Perceptions of the Midwife’s Role: A Technoscience Perspective.

Cooper, Tracey Suzanne (2011) Perceptions of the Midwife’s Role: A Technoscience Perspective. Doctoral thesis, University of Central Lancashire.

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Different patterns of care and a range of lead professionals have influenced care provision in relation to childbirth. The role of a midwife has been influenced by historical factors, research and service changes within the National Health Service. Little is known about how the role of the midwife is perceived. This study explored the views of women and midwives relating to the role of the midwife.

Mixed methods of data collection were utilised. In the first phase of the study 4 focus groups (a total of 9 women) were performed. In the second phase of the study longitudinal interviews were conducted. A total of 10 women participated in this phase. The interviews were performed at 4 different time points of their childbearing experience. A total of 40 interviews were conducted. Additionally diaries from the 10 women were completed, to capture information between the interview time points. Following the initial exploratory phase , a postmodern feminist technoscience theoretical stance underpins the second phase of this study; in particular it draws on the work of Donna Haraway. Haraway’s notion of ‘situated knowledges’ provides the opportunity to locate the views of women and midwives. This provided the opportunity to utilise her notions of ‘modest witness’, ‘cyborg’, ‘goddess’, ‘material-semiotic’ and connect to their perceptions.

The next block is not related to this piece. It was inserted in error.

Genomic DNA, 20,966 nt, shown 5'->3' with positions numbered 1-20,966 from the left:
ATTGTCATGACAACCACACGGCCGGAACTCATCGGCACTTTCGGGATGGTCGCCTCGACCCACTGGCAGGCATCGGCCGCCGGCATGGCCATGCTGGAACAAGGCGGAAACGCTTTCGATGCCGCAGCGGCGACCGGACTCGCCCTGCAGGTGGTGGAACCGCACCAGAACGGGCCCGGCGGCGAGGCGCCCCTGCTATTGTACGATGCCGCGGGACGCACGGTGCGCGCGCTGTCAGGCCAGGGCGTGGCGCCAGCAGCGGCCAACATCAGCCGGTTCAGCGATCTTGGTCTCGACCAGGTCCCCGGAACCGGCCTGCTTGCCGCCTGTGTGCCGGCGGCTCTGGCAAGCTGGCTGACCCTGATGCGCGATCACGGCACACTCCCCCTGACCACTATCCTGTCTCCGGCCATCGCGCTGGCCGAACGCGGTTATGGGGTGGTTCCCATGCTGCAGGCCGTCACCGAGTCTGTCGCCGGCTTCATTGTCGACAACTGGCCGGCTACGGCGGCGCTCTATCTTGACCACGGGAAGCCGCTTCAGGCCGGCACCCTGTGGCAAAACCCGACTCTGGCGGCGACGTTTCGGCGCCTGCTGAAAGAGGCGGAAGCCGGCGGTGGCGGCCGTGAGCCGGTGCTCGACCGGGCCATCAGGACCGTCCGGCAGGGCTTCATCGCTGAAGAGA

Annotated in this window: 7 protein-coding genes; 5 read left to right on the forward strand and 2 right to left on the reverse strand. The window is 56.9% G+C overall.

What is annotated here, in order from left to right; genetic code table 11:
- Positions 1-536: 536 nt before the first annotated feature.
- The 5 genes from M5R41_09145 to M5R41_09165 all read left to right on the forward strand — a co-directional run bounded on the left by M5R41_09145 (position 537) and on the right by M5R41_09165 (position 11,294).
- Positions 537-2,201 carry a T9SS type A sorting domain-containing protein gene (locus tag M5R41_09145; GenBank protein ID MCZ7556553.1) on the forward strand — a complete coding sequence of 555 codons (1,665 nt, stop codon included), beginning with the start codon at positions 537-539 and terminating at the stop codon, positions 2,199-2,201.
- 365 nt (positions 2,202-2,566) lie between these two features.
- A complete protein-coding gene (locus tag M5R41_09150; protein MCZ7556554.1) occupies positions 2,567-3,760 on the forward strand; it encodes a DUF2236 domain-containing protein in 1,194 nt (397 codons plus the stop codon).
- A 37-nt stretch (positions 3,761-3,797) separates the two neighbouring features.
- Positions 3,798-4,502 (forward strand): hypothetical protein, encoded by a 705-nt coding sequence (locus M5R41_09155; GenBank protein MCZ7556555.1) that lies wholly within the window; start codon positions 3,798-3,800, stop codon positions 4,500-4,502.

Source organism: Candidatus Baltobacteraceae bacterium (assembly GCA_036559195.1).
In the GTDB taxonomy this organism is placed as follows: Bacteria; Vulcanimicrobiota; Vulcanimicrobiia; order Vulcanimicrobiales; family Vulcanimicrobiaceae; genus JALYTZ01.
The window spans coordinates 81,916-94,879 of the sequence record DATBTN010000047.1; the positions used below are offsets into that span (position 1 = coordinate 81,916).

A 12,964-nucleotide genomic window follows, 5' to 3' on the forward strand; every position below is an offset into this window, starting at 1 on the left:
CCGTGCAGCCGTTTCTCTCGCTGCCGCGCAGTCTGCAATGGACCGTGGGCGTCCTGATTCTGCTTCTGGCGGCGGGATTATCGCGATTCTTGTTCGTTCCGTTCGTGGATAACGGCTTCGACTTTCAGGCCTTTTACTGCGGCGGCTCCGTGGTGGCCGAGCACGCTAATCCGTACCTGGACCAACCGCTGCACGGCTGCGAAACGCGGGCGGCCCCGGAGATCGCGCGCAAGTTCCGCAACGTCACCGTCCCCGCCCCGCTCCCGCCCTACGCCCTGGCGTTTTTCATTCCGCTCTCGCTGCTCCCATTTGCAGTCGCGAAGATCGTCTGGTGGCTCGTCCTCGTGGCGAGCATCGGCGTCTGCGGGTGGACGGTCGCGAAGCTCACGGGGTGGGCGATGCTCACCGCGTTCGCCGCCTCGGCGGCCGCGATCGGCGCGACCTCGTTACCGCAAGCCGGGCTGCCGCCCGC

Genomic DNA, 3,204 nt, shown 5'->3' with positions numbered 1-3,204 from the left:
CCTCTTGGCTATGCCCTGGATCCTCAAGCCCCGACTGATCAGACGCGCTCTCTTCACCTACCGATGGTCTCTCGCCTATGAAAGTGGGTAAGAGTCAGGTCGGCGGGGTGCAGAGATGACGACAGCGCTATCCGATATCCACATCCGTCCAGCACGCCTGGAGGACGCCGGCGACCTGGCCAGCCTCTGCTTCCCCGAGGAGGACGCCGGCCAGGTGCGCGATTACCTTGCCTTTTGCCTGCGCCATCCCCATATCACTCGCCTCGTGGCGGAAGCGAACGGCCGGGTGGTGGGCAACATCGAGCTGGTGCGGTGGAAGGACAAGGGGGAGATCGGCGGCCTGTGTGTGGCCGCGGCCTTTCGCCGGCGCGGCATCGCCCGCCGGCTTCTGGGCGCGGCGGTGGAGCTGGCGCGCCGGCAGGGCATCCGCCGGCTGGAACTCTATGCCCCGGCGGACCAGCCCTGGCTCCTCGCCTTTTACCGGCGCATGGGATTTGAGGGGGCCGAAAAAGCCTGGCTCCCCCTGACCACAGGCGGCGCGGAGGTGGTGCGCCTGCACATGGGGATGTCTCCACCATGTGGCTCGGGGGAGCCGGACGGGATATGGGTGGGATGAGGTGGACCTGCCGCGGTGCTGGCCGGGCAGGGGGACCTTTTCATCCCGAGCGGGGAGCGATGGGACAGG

One facet of the study’s originality lies in matching the women’s and midwives’ ‘situated knowledges’, by interviewing the 10 midwives who were present at each of the 10 women’s birth experiences. Analysis using thematic networks was used to construct basic, organising and global themes.
The findings indicate that the use of technology has a powerful influence on women’s perceptions in relation to the role of the midwife. Women and midwives connected with technology through material-semiotic connections, which has led to cyborgification within a consultant led model of care and birth environment. Women overwhelmingly perceived that birth was safer in hospital, due to the presence of technology and doctors; doctors were perceived as the decision maker and the midwife as a ‘handmaiden’.
‘Being’ and ‘doing’ midwives were recognised. The midwives were all situated in a different place within these categories, depending on their values and experiences. Generally the ‘doing’ midwives were free to ‘do’, as they supported the biomedical culture of the environment they were working in. ‘Being’ midwives supported the natural elements of the birth process, they adapted to the role of a ‘hybrid’ midwife within a consultant led environment, interchanging their technological skills for normality skills when they were secluded from interferences of the medicalised culture.
This study provides evidence to inform practice developments within midwifery and makes a contribution to feminist theorising. It asserts that the culture of childbirth in contemporary society is technological, medically led and the normal birth process is not valued. This has contributed to cyborgification of women and midwives within a consultant led setting. An advancement of Haraway’s theory has been made from the emergence of the way in which the ‘being’ midwife morphs into a ‘doing’ midwife when she feels that she has to conform to the medicalised culture of the environment or from women’s expectations of their birth experience.

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